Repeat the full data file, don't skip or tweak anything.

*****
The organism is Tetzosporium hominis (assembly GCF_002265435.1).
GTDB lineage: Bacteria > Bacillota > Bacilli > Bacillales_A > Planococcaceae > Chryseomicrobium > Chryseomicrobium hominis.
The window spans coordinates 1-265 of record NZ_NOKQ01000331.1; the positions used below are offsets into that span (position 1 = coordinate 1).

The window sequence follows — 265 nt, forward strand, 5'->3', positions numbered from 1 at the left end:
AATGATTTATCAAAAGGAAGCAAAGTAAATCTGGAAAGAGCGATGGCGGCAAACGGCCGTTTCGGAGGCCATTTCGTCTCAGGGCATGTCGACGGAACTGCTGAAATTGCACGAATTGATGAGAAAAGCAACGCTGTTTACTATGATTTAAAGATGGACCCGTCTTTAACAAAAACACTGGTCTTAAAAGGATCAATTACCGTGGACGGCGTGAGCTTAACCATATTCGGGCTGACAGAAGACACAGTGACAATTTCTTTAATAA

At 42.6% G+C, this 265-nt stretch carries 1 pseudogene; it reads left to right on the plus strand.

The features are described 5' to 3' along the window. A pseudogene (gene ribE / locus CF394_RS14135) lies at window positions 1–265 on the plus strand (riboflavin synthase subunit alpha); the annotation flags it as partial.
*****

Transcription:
The organism is Tetzosporium hominis (assembly GCF_002265435.1).
GTDB lineage: Bacteria > Bacillota > Bacilli > Bacillales_A > Planococcaceae > Chryseomicrobium > Chryseomicrobium hominis.
The window spans coordinates 1-265 of record NZ_NOKQ01000331.1; the positions used below are offsets into that span (position 1 = coordinate 1).

The window sequence follows — 265 nt, forward strand, 5'->3', positions numbered from 1 at the left end:
AATGATTTATCAAAAGGAAGCAAAGTAAATCTGGAAAGAGCGATGGCGGCAAACGGCCGTTTCGGAGGCCATTTCGTCTCAGGGCATGTCGACGGAACTGCTGAAATTGCACGAATTGATGAGAAAAGCAACGCTGTTTACTATGATTTAAAGATGGACCCGTCTTTAACAAAAACACTGGTCTTAAAAGGATCAATTACCGTGGACGGCGTGAGCTTAACCATATTCGGGCTGACAGAAGACACAGTGACAATTTCTTTAATAA

At 42.6% G+C, this 265-nt stretch carries 1 pseudogene; it reads left to right on the plus strand.

The features are described 5' to 3' along the window. A pseudogene (gene ribE / locus CF394_RS14135) lies at window positions 1–265 on the plus strand (riboflavin synthase subunit alpha); the annotation flags it as partial.